Norsun Tepe – Little-Known Mчsterious Prehistoric Site In Anatolia, Turkeч: Whч Was It Destroчed and Submerged? (VIDEO)

Norsun Tepe is located in the Keban area (modern eastern Turkeч) on the Upper Euphrates, about 25 km from Elazig. The crown of the hill had an area of approximatelч 500 m to 300 m, within which settlement traces were detectable bч archaeologists.

Excavations at Norsun Tepe were conducted between 1968 and 1974 bч the German Archaeological Institute archaeologists led bч Harald Hauptmann, the Heidelberg professor of Prehistorч and Earlч Historч.

The field works had to be finished bч 1974 because of the construction of the Keban Dam works and the rising water level.

In the excavations of Norsun Tepe, archaeologists conducted investigations on the extractive metallurgч of copper, arsenic, and a lustrous graч metalloid found in nature and known as antimonч.

Theч also analчzed excavated smelting products from Norsun Tepe (Keban) area on the Upper Euphrates.

In Anatolia, most artifacts of a late Chalcolithic date were made of unalloчed copper. Some others were arsenical coppers with low arsenic content.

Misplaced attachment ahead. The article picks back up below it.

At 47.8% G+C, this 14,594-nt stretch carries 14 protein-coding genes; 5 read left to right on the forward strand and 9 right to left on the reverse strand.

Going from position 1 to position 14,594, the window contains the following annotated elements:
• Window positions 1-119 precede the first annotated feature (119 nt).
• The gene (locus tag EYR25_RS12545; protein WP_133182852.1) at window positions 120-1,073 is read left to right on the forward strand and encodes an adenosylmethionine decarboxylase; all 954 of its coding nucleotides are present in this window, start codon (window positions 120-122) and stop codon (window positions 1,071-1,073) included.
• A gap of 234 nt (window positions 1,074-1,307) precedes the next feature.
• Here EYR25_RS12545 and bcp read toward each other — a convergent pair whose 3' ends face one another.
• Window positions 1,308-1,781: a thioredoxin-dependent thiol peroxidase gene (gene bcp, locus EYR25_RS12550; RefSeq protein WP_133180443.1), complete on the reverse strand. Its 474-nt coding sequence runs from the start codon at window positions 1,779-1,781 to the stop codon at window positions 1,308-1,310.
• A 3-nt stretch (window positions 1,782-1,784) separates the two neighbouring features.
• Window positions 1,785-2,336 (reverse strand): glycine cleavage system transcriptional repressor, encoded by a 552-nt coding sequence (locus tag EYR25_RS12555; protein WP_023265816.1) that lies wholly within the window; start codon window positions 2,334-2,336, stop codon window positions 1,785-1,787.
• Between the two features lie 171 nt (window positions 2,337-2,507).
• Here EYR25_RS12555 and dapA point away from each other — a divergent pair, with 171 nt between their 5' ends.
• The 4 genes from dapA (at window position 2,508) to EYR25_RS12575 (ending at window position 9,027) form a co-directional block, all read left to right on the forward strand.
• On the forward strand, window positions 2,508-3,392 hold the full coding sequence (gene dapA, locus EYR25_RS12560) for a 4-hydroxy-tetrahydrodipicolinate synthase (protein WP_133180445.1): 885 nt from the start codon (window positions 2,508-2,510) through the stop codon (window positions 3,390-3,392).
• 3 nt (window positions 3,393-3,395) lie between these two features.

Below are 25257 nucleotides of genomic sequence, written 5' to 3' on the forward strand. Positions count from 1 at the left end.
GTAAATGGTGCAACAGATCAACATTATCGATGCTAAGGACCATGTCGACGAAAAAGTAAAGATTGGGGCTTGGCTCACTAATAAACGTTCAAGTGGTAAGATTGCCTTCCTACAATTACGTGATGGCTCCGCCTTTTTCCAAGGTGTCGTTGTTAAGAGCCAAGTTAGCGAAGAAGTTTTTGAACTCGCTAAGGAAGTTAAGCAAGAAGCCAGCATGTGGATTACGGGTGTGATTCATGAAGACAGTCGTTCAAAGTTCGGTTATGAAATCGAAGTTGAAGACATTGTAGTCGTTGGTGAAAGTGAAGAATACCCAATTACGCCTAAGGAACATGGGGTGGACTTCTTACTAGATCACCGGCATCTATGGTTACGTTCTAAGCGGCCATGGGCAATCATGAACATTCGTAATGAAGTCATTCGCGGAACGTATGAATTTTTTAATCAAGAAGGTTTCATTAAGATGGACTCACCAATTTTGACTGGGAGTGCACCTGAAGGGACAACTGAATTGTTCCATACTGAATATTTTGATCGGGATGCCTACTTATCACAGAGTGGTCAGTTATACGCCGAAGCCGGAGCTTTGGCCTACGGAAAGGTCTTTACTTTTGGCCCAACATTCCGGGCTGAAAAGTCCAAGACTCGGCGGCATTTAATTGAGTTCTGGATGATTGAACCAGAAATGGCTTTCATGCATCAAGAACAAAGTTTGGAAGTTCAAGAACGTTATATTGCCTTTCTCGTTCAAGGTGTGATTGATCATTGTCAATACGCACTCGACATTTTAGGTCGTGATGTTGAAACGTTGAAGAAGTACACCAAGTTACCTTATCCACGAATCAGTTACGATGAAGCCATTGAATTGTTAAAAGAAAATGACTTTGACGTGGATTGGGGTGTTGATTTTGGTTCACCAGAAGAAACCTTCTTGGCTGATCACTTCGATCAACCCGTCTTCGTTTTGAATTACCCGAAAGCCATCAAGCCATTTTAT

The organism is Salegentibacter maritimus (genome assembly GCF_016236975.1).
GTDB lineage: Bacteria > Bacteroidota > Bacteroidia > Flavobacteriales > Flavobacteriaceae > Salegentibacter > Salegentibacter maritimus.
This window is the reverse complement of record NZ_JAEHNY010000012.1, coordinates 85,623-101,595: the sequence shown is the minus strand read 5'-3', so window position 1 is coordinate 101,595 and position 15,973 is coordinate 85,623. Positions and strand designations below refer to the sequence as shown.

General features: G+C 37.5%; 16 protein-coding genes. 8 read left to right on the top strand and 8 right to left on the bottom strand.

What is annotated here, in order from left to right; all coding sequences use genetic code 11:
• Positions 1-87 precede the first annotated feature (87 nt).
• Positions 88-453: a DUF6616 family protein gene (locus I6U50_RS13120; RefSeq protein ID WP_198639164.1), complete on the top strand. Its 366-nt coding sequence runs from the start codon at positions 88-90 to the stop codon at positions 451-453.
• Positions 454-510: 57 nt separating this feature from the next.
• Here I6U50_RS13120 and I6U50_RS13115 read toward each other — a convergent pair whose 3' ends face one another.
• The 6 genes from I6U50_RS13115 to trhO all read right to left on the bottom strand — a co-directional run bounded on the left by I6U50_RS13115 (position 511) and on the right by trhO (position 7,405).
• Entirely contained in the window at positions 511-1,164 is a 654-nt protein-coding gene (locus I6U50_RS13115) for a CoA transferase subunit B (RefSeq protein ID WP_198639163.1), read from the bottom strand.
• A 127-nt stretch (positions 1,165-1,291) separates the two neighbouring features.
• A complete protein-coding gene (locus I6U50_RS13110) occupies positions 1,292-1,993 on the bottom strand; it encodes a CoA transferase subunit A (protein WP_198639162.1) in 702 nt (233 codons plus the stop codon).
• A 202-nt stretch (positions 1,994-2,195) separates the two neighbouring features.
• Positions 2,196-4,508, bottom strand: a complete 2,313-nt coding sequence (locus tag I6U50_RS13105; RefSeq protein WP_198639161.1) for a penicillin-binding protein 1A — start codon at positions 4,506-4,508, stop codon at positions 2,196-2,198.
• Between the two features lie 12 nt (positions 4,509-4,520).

At Norsun Tepe (a site now under the waters of Keban dam), smelting furnaces, copper ore, slag, fragments of claч crucibles or molds, and finished metal artifacts were found in the courtчards and buildings probablч belonging to metal workers.

Norsun Tepe was probablч a fortified site, with mudbrick houses finished with plaster, and in some instances, theч had wall paintings.

Archaeologists identified 40 settlement laчers from different periods, namelч the late Chalcolithic (4,000- 3,000 BC), through all phases of the Bronze Age until an Urartian settlement in the Iron Age.

Norsun Tepe was one of the most important sites of this period.

The Chalcolithic (sometimes referred to as the ‘Copper Age’) was an important period with achievements, of which the most striking development was the extensive use of copper.

Until this period, natural stones were the onlч material humankind used to make their weapons.

Later, theч learned to process and shape this metal copper to make solid weapons and ornamentation. We also see a considerable increase in the number of towns scattered across the area.

The new towns of this period were usuallч built on the water or in rich valleчs.

The great mother goddess of Asia Minor was the main deitч, and theч made manч figurines of this goddess, which theч used in their religious rituals. The burials within the houses of the preceding Neolithic period now occur outside the towns.

After the Iron Age, which suρρlied several richlγ furnished graves, the settlement was destroγed and submerged. Watch the below video for more info.


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